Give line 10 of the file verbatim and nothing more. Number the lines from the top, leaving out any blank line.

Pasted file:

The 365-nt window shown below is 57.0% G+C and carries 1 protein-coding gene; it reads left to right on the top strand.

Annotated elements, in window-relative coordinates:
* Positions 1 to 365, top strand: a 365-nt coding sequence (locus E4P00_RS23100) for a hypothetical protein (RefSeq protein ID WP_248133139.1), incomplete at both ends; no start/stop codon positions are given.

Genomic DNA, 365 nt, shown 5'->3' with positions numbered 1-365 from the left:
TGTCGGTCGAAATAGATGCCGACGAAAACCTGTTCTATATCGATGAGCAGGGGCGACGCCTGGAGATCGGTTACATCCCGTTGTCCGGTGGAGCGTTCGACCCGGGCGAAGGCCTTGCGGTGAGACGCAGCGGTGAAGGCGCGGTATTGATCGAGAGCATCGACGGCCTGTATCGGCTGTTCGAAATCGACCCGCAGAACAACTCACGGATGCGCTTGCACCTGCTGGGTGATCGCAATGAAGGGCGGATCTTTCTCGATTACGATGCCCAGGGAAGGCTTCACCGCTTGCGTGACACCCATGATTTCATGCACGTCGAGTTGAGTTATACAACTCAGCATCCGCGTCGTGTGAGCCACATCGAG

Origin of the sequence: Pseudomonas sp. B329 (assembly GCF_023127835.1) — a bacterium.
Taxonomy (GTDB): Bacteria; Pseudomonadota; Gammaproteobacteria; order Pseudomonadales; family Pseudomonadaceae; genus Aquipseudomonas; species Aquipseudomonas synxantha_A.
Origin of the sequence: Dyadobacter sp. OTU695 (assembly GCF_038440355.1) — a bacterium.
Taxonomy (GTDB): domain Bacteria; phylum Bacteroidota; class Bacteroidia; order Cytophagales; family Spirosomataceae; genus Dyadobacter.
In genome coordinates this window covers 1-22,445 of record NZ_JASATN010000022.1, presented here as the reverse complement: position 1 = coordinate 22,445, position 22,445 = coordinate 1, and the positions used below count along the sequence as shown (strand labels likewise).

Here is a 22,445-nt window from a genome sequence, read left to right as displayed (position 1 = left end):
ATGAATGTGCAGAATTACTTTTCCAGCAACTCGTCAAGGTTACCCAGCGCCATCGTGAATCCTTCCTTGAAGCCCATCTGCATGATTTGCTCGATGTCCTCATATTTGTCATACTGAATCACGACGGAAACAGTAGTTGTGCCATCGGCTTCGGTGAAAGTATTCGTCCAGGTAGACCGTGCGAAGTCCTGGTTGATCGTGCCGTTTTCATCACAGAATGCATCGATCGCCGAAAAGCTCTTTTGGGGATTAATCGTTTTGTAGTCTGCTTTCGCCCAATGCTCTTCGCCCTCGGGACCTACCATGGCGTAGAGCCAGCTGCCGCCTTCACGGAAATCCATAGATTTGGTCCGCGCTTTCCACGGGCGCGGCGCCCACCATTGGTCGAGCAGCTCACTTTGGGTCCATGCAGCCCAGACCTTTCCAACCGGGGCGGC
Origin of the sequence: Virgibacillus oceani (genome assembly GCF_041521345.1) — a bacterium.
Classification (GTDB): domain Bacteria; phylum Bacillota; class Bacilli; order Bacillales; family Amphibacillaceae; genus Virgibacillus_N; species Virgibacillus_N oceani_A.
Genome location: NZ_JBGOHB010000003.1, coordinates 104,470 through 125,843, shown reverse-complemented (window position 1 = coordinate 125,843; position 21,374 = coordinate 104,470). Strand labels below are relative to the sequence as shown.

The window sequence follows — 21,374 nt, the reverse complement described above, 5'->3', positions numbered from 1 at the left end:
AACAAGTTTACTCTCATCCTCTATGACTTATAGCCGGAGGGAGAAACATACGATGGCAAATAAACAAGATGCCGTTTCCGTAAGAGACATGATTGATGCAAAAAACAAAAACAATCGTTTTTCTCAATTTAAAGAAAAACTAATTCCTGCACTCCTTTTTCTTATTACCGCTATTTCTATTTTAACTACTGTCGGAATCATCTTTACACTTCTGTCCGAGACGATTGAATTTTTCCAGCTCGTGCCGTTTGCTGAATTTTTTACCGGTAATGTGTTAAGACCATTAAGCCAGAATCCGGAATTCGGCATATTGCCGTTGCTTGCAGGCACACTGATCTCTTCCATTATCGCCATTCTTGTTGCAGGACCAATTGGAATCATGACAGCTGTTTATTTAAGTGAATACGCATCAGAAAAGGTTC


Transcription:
In genome coordinates this window covers 1-22,445 of record NZ_JASATN010000022.1, presented here as the reverse complement: position 1 = coordinate 22,445, position 22,445 = coordinate 1, and the positions used below count along the sequence as shown (strand labels likewise).